An Chan-il, head of the World Institute for North Korea Studies in Seoul and who crossed the border in 1979, once proposed a Korean-style “freikauf” model, the money-for-prisoner scheme used by the former West Germany. The Democratic Party of Korea, formerly chaired by President Moon Jae-in, introduced a related vision as part of its campaign pledge in the run-up to the parliamentary election in April 2016. But not since then has it brought up the issue for public debate in the face of Pyongyang’s unabated provocations and a protracted freeze in cross-border relations.
Despite political difficulties, Seoul needs to consider institutional support, An said, stressing the remittances may serve as impetus to shift the mindset of people and eventually the reclusive society. For ordinary citizens of the North, $1,000 is sufficient to cover their living expenses for an entire year, he noted.
“The defectors currently have to take all the responsibility for any of their losses that may occur in helping their families in the North. The government should craft measures to encourage the practice and hedge risks such as through an insurance scheme,” An said.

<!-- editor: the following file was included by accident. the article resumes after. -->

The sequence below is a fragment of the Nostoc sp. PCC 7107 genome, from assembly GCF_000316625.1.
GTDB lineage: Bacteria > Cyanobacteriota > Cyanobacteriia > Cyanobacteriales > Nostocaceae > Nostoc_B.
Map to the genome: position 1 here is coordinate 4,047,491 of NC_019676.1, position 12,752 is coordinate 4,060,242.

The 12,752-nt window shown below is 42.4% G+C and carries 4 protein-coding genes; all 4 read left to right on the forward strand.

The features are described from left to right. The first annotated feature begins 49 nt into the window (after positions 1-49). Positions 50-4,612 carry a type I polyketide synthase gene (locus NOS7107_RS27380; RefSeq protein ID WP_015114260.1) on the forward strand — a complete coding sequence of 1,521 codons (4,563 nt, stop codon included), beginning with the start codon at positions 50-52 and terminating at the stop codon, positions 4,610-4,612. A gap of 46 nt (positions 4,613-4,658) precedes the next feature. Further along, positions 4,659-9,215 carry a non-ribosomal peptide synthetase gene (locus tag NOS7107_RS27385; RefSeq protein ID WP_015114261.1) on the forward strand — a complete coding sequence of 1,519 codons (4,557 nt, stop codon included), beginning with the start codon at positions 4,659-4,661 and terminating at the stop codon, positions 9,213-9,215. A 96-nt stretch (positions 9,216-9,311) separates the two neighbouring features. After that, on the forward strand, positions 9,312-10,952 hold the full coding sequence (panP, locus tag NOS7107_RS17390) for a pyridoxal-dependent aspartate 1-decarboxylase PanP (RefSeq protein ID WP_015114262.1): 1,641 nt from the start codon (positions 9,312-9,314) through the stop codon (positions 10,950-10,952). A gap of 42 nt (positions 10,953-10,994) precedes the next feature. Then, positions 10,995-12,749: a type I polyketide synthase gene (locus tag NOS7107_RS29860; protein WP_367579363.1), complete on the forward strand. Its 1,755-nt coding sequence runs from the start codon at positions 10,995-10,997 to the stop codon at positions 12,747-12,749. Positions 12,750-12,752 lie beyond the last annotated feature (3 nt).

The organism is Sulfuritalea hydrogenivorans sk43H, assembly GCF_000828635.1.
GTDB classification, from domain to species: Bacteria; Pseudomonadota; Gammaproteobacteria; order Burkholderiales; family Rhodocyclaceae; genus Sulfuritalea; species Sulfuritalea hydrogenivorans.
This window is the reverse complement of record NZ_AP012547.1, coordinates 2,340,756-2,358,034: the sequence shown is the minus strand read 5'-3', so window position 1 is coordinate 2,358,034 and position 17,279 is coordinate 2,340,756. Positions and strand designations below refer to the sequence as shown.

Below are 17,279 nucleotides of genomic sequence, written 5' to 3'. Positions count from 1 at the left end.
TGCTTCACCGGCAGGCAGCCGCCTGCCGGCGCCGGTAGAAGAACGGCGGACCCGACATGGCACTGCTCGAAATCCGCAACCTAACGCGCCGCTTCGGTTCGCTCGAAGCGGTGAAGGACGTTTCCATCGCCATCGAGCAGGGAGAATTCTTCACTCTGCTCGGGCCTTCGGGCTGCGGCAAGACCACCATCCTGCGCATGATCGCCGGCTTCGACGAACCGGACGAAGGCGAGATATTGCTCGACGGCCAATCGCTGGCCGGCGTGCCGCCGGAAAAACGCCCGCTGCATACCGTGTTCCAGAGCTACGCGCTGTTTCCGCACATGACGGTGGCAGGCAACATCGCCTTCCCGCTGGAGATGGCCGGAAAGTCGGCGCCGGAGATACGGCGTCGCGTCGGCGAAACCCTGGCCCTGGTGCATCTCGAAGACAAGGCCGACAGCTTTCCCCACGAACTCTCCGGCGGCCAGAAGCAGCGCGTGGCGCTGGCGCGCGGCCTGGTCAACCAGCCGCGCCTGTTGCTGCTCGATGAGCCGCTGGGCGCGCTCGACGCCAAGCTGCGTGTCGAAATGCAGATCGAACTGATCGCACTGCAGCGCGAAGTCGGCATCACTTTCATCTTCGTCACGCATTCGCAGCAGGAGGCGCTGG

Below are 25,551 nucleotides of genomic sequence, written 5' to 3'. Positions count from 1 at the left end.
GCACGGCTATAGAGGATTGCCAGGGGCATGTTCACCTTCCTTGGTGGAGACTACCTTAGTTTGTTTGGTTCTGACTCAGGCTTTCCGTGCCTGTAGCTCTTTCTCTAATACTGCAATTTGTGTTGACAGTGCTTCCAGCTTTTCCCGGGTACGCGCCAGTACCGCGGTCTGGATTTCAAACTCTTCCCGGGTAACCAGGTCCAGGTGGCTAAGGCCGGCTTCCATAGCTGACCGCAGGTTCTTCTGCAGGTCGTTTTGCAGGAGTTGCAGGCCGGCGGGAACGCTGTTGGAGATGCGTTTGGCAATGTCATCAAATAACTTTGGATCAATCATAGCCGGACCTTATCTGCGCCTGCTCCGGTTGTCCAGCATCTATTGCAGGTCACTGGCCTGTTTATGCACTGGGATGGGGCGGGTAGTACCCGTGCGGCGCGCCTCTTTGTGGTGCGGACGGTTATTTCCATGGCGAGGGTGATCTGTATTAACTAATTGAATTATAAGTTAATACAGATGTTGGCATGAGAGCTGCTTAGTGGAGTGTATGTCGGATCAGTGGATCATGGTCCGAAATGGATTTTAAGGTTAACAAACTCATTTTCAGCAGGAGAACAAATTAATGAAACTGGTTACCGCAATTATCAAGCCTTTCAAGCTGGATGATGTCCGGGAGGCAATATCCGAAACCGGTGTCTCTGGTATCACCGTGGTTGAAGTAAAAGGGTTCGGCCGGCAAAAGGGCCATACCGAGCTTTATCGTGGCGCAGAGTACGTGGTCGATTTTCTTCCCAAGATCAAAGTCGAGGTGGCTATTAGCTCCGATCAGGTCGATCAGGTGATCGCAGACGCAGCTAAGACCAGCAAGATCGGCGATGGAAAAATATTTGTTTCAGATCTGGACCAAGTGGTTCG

“The remittance sparks admiration among their left-behind families toward the South and helps plant the market economy there. Together with civilian exchanges, it could play a key role in ushering in an era of reconciliation.”
Not all defectors struggle to find trustful middlemen.
Unlike many others, a 42-year-old defector who gave Kim Hye-sook as her name, has managed to send money to her elder sister and relatives who remain in the North for the past decade.
She was lucky enough to find someone in the transfer business who was a friend of a fellow defector. Although the commission fees are relatively high -- around 30 percent of the amount entrusted -- Kim’s money has always landed safely in the hands of her family.
“Looking at kids here, I cannot help but think of my nephews (in the North). I wish they could live a decent life as they do here. I myself live on a tight budget with my husband, as I’m sick and can’t work. Nevertheless, I can’t stop sending money back home because I know exactly how they live in North Korea -- it breaks my heart now just thinking of it,” Kim said during an interview at her home in Gyeonggi Province.
“Sometimes, several faces of my friends come across my mind. I always wonder if the two Koreas will ever be reunited so that I can see them again.”
But would she believe the money transfers for the 10 years and counting help toward realizing a reunification? “Definitely,” she said, with a faint smile.
By Bak Se-hwan and Shin Hyon-hee (email@example.com